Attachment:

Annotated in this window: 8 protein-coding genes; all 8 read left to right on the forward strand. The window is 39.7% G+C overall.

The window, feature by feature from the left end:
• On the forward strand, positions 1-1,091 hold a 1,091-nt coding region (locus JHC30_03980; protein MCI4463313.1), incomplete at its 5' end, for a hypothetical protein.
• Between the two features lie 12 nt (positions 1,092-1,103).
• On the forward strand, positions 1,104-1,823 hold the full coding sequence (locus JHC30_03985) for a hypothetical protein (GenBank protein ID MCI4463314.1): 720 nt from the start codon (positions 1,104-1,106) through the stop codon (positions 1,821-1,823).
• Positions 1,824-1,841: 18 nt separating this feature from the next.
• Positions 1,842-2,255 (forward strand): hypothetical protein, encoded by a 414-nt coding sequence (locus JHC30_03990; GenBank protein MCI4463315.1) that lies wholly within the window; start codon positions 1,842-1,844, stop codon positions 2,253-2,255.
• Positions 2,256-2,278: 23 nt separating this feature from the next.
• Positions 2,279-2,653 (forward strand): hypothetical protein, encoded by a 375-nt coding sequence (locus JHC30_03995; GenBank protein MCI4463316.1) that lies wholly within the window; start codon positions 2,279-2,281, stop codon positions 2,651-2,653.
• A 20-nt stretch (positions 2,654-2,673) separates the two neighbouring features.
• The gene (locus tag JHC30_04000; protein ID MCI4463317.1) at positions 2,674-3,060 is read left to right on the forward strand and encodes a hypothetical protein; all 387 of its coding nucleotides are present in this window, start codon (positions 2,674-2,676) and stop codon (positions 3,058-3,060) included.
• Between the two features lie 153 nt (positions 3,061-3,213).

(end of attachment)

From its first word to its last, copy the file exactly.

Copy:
Annotated in this window: 8 protein-coding genes; all 8 read left to right on the forward strand. The window is 39.7% G+C overall.

The window, feature by feature from the left end:
• On the forward strand, positions 1-1,091 hold a 1,091-nt coding region (locus JHC30_03980; protein MCI4463313.1), incomplete at its 5' end, for a hypothetical protein.
• Between the two features lie 12 nt (positions 1,092-1,103).
• On the forward strand, positions 1,104-1,823 hold the full coding sequence (locus JHC30_03985) for a hypothetical protein (GenBank protein ID MCI4463314.1): 720 nt from the start codon (positions 1,104-1,106) through the stop codon (positions 1,821-1,823).
• Positions 1,824-1,841: 18 nt separating this feature from the next.
• Positions 1,842-2,255 (forward strand): hypothetical protein, encoded by a 414-nt coding sequence (locus JHC30_03990; GenBank protein MCI4463315.1) that lies wholly within the window; start codon positions 1,842-1,844, stop codon positions 2,253-2,255.
• Positions 2,256-2,278: 23 nt separating this feature from the next.
• Positions 2,279-2,653 (forward strand): hypothetical protein, encoded by a 375-nt coding sequence (locus JHC30_03995; GenBank protein MCI4463316.1) that lies wholly within the window; start codon positions 2,279-2,281, stop codon positions 2,651-2,653.
• A 20-nt stretch (positions 2,654-2,673) separates the two neighbouring features.
• The gene (locus tag JHC30_04000; protein ID MCI4463317.1) at positions 2,674-3,060 is read left to right on the forward strand and encodes a hypothetical protein; all 387 of its coding nucleotides are present in this window, start codon (positions 2,674-2,676) and stop codon (positions 3,058-3,060) included.
• Between the two features lie 153 nt (positions 3,061-3,213).